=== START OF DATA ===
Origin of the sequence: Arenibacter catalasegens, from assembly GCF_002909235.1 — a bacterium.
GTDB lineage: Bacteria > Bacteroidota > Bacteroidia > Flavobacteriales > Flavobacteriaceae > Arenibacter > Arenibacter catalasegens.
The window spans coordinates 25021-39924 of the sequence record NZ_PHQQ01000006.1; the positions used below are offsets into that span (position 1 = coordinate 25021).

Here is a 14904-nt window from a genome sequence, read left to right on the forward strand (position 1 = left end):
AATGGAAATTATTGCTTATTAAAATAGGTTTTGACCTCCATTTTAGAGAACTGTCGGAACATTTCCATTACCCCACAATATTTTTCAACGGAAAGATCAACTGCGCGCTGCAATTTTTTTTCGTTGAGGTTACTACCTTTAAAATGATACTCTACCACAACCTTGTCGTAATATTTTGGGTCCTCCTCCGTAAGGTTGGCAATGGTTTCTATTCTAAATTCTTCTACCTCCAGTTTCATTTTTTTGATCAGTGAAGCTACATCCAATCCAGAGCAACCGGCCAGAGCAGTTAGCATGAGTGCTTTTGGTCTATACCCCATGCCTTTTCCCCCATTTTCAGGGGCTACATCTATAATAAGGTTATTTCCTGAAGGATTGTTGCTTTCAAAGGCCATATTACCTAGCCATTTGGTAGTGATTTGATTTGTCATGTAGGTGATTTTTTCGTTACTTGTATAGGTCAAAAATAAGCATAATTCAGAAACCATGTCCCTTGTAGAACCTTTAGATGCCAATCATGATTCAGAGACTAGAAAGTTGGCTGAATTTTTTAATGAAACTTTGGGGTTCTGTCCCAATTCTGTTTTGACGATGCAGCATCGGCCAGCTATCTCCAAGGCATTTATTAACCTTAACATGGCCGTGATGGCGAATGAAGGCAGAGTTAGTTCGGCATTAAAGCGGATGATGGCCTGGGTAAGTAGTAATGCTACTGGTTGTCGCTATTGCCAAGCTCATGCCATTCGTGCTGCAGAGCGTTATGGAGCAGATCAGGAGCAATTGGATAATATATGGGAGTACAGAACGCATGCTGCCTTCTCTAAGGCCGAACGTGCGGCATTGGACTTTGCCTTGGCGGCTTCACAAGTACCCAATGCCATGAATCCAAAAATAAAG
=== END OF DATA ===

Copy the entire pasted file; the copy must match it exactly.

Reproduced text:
Origin of the sequence: Arenibacter catalasegens, from assembly GCF_002909235.1 — a bacterium.
GTDB lineage: Bacteria > Bacteroidota > Bacteroidia > Flavobacteriales > Flavobacteriaceae > Arenibacter > Arenibacter catalasegens.
The window spans coordinates 25021-39924 of the sequence record NZ_PHQQ01000006.1; the positions used below are offsets into that span (position 1 = coordinate 25021).

Here is a 14904-nt window from a genome sequence, read left to right on the forward strand (position 1 = left end):
AATGGAAATTATTGCTTATTAAAATAGGTTTTGACCTCCATTTTAGAGAACTGTCGGAACATTTCCATTACCCCACAATATTTTTCAACGGAAAGATCAACTGCGCGCTGCAATTTTTTTTCGTTGAGGTTACTACCTTTAAAATGATACTCTACCACAACCTTGTCGTAATATTTTGGGTCCTCCTCCGTAAGGTTGGCAATGGTTTCTATTCTAAATTCTTCTACCTCCAGTTTCATTTTTTTGATCAGTGAAGCTACATCCAATCCAGAGCAACCGGCCAGAGCAGTTAGCATGAGTGCTTTTGGTCTATACCCCATGCCTTTTCCCCCATTTTCAGGGGCTACATCTATAATAAGGTTATTTCCTGAAGGATTGTTGCTTTCAAAGGCCATATTACCTAGCCATTTGGTAGTGATTTGATTTGTCATGTAGGTGATTTTTTCGTTACTTGTATAGGTCAAAAATAAGCATAATTCAGAAACCATGTCCCTTGTAGAACCTTTAGATGCCAATCATGATTCAGAGACTAGAAAGTTGGCTGAATTTTTTAATGAAACTTTGGGGTTCTGTCCCAATTCTGTTTTGACGATGCAGCATCGGCCAGCTATCTCCAAGGCATTTATTAACCTTAACATGGCCGTGATGGCGAATGAAGGCAGAGTTAGTTCGGCATTAAAGCGGATGATGGCCTGGGTAAGTAGTAATGCTACTGGTTGTCGCTATTGCCAAGCTCATGCCATTCGTGCTGCAGAGCGTTATGGAGCAGATCAGGAGCAATTGGATAATATATGGGAGTACAGAACGCATGCTGCCTTCTCTAAGGCCGAACGTGCGGCATTGGACTTTGCCTTGGCGGCTTCACAAGTACCCAATGCCATGAATCCAAAAATAAAG